Tiffany Bell

  • Myron Stout’s Complexity in Simplicity

    MYRON STOUT IS A PAINTER whose work is familiar to artists, yet rarely referred to in critical writings and hardly known to the public at all. This situation may partially be due to the condition of the last couple of decades, when a strong emphasis on formal innovation in the criteria for judging work steered attention away from painting, especially easel-size paintings done in oil, such as Stout’s. This, together with the tact that a single piece sometimes takes as long as ten years or more for the artist to finish, accounts for his lack of recognition and unfamiliarity. And, practically

  • Eve Sonneman’s Progressions in Time

    EVE SONNEMAN’S PHOTOGRAPHS ARE NATURALISTIC, quick pictures of people, still lifes, or landscapes that the artist has come across in the “real” world. Certain aspects of her work bring to mind, most readily, that of Atget, Robert Frank and Diane Arbus. Sonneman approaches what is on the other side of the camera lens (which I will refer to as the real world, time or place unless otherwise specified) as an arena of activity in which the camera can be used, like an instrument, to isolate an event; that, in turn, allows the photograph to be a presentation of the situation or subject as though it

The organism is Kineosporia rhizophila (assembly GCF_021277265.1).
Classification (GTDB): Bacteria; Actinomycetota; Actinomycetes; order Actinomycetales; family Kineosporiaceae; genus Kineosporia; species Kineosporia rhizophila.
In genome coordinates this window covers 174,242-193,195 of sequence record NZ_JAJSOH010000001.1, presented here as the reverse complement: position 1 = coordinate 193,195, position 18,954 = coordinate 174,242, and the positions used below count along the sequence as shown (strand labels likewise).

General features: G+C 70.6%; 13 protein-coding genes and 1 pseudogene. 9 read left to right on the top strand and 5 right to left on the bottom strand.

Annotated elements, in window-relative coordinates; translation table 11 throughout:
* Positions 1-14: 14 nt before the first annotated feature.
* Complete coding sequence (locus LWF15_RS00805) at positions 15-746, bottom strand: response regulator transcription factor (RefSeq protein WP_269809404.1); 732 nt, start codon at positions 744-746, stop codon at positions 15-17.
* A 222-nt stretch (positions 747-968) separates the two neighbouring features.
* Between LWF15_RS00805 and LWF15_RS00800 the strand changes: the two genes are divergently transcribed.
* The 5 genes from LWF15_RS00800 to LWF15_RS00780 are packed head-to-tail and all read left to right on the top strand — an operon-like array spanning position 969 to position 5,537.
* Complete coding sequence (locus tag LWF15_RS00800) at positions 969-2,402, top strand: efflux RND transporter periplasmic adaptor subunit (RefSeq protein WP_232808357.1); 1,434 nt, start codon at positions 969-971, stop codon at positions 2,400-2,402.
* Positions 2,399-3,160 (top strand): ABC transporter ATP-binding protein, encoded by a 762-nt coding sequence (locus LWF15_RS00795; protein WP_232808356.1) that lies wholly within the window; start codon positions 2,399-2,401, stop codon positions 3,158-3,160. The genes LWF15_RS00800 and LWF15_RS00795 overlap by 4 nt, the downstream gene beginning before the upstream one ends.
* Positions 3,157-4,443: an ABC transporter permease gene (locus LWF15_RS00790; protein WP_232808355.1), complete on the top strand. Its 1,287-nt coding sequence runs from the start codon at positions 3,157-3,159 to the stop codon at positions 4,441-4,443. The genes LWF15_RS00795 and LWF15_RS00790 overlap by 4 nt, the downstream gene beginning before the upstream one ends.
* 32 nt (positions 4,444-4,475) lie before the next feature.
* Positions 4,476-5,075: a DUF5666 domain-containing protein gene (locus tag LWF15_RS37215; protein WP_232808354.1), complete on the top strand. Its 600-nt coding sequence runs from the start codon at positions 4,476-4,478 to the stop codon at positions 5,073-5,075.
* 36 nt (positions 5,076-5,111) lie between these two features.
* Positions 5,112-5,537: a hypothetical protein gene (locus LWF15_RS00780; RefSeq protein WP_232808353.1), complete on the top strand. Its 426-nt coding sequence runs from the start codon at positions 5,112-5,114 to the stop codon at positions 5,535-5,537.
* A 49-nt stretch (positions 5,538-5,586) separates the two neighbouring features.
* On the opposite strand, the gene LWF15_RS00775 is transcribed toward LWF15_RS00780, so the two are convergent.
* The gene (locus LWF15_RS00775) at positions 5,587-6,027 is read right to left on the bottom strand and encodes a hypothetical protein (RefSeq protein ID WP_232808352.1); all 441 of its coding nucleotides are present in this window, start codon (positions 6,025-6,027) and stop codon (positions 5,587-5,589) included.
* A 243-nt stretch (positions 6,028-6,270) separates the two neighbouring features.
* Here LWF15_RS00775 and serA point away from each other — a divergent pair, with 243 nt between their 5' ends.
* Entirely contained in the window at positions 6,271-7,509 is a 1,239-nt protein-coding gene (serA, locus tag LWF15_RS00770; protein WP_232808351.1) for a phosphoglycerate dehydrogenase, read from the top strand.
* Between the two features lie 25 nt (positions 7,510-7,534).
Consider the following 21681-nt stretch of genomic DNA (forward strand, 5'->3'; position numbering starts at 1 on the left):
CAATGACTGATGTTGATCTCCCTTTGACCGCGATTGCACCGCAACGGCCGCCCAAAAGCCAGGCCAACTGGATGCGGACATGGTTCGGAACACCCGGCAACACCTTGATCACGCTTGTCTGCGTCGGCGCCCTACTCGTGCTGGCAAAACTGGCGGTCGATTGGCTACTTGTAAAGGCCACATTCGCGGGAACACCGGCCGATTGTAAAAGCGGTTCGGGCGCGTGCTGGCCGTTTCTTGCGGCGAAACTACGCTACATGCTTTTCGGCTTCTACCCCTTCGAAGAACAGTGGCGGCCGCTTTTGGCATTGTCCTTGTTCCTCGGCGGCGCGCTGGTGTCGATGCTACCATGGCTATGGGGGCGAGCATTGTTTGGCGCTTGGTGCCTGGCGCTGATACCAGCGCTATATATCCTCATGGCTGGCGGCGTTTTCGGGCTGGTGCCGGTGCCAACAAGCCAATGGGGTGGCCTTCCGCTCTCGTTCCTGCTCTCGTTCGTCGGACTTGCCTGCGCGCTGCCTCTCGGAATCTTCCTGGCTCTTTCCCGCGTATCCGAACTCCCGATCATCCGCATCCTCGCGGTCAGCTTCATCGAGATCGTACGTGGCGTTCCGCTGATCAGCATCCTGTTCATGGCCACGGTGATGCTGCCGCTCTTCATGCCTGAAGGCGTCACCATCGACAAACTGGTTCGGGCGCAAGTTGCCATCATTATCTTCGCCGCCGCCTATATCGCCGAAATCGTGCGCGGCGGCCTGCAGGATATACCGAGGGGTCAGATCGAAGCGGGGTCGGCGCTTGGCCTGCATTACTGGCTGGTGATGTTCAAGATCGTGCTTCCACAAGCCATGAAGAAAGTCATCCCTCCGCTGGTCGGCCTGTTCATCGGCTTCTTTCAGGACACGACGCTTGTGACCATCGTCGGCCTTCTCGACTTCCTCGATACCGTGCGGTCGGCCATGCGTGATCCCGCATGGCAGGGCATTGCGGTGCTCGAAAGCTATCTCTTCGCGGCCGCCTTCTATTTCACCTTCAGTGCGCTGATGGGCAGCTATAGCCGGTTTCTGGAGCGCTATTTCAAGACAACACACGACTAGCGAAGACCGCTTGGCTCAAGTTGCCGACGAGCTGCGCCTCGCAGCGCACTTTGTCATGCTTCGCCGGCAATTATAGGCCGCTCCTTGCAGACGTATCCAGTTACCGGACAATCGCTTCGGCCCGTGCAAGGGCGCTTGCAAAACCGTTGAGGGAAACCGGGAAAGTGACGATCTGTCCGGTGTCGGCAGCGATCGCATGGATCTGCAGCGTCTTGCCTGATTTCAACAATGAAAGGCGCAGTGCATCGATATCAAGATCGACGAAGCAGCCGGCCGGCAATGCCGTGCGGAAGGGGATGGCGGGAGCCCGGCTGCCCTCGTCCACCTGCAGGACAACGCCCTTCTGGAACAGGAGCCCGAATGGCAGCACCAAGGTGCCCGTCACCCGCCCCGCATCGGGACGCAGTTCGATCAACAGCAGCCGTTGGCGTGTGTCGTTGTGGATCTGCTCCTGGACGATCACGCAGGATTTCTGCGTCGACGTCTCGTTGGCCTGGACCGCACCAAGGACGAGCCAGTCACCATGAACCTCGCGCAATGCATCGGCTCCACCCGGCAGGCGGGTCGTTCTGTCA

• Lucio Pozzi: From the Particular to the General

    In all these respects art is, and remains for us, on the side of its highest destiny a thing of the past. Herein it has further lost for us its genuine truth and life, and is transferred into our ideas more than it asserts its former necessity, or assumes its former place, in reality. What is now aroused in us by works of art is our immediate enjoyment, and together with it, our judgment; in that we subject the content and the means of representation of the work of art and the suitability or unsuitability of the two to our intellectual consideration. Therefore, the science of art is a much more

  • Thomas Bang’s Recent Work

    THOMAS BANG RECENTLY EXHIBITED several floor and wall pieces which are characteristic of the two different forms his ideas have taken over the past years. The new pieces follow in a progression of work from the late ’60s and early ’70s which is obviously derived from concerns of and work by such artists as Donald Judd, Robert Morris and Carl Andre. Like the sculpture of these artists, the pieces are abstract in that they have no metaphorical allusions but refer only to themselves. And the limitations and strengths of the materials are manipulated so as to indicate their characteristics. A